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Meet John Doe
By Sister Rose Pacatte, F.S.P.




SWING VOTE (A-3, PG-13): On election day in Texaco, New Mexico, 12-year-old Molly (Madeline Carroll) reminds her divorced, slacker, alcoholic dad, Bud Johnson (Kevin Costner, The Upside of Anger), that he has to vote and that she registered for him as an independent.

Bud promises to meet Molly at the polls but he never makes it. Just before the polls close, Molly sneaks in to vote for her dad, but the ballot gets stuck and the vote doesnít count.

Meanwhile, everything halts when half the ballots in New Mexico go to Republican President Andrew Boone (Kelsey Grammer, Frasier) and half to his Democratic challenger, Donald Greenleaf (Dennis Hopper). Five electoral votes, and the next president of the United States, hinge on Budís vote, which he has the right to cast again.

The media, both insipid candidates and their rather spineless staffs (headed by Stanley Tucci and Nathan Lane) descend on Bud and Molly.

Through the mature girl, the film teaches the audience about what it means to be an independent voter, that is, one who stands for the ordinary people that the two-party system has failed.

It is unfortunate, however, that the premise of the film is built on the decision by Molly, Bud and a sympathetic reporter to lie about Budís initial voting attempt. It is also regrettable that Molly, at 12, gives voice to a pro-choice stance. While some politicians may hold the mistaken view that pro-life means only anti-abortion, people of goodwill know that being pro-life embraces a consistent ethic of human life, from conception to natural death.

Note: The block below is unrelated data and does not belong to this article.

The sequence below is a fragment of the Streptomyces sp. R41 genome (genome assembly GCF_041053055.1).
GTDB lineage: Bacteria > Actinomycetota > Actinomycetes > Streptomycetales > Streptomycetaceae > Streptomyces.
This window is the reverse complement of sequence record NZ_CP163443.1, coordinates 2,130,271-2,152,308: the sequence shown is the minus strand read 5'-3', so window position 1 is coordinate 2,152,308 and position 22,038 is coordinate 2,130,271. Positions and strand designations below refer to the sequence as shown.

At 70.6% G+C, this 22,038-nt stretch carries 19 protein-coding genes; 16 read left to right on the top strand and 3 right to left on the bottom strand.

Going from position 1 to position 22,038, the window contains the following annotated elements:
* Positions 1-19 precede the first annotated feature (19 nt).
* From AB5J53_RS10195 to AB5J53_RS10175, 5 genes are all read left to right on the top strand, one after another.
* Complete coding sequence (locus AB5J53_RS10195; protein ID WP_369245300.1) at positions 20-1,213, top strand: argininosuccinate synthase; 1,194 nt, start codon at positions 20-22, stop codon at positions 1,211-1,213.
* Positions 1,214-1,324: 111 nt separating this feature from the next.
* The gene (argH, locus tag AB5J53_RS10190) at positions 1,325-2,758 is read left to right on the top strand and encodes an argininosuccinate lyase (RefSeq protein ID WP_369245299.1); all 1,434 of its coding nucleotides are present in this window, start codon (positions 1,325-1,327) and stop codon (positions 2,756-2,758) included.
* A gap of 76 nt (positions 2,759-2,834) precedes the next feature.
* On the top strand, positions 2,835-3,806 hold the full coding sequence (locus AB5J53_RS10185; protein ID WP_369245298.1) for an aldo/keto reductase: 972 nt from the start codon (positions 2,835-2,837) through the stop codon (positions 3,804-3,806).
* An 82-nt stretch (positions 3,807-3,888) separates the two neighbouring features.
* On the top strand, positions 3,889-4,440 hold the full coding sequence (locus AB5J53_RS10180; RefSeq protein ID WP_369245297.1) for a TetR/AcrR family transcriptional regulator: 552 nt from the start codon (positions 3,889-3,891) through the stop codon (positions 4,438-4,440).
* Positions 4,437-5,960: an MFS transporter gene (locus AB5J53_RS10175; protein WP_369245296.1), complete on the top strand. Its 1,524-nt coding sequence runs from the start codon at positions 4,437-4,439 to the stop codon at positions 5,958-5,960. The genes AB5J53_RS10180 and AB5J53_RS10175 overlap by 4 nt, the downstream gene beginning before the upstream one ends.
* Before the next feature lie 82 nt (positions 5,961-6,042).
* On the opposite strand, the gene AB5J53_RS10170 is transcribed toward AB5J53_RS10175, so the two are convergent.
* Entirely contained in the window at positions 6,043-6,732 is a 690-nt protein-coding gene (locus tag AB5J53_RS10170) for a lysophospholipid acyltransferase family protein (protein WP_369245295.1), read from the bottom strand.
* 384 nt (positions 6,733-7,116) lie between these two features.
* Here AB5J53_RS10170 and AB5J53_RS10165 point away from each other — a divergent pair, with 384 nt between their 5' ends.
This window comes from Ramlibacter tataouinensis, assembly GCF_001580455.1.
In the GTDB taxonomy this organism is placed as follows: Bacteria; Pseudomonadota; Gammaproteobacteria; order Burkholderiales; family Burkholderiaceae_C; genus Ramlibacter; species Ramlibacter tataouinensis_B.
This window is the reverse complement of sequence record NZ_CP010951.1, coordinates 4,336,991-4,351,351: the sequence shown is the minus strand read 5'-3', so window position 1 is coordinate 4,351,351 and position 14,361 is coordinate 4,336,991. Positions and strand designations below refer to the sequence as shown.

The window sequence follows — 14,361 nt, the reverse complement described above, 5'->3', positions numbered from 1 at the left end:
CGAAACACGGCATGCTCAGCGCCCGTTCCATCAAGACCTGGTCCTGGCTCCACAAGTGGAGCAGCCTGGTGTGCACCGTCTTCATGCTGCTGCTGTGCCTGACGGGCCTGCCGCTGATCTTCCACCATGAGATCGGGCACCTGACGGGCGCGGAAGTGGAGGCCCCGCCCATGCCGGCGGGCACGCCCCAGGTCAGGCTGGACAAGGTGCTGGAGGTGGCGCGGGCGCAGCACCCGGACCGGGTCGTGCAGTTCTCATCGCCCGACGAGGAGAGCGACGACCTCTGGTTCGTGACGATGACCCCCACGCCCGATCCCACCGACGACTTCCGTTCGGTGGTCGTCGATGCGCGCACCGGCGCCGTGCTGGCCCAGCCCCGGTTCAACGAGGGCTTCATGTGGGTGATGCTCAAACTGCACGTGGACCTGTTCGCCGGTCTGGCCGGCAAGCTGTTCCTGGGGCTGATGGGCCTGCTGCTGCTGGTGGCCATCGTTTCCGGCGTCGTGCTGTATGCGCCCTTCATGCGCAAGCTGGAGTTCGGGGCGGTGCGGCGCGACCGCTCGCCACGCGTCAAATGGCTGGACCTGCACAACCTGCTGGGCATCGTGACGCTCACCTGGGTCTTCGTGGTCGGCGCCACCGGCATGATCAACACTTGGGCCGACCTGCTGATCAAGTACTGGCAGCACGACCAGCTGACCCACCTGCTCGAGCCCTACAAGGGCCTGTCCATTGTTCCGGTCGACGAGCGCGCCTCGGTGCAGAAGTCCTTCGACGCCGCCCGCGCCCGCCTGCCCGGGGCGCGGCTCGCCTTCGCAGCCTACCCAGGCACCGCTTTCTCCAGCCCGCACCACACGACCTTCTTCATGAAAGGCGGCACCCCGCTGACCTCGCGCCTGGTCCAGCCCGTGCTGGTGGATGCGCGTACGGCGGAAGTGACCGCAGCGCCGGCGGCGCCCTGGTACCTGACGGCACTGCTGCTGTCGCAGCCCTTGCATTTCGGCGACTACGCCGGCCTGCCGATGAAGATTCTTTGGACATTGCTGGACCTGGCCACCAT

At a presidential debate, Bud delivers an opening speech with the dignityóand humilityóof his newly discovered respect for his role as a citizen. He wonders why, in this great nation, people go hungry and cannot get work or health care. Budís inquiry justly challenges the candidates, both in the film and in real life. Perhaps if people had employment, health care and enough to eat, abortion and loser lifestyles like Budís would not be viable options in a society that often seems to have leveled all life values into a smorgasbord.

Swing Vote is a congenial and mildly satirical political commentary reminiscent of Frank Capraís 1941 Meet John Doe. (In Capraís film, Gary Cooper played a Depression-era everyman whom a fascist-style presidential candidate and his staff try to manipulate, only the plan backfires.) Swing Vote isnít as idealistic or as memorable.

But this flawed film is an appeal to citizens that it matters to vote, and for public servants to remember that the democratic political process of our government is by the people, of the people, for the peopleónot the other way around, as everyone knows. Crude language, profanity.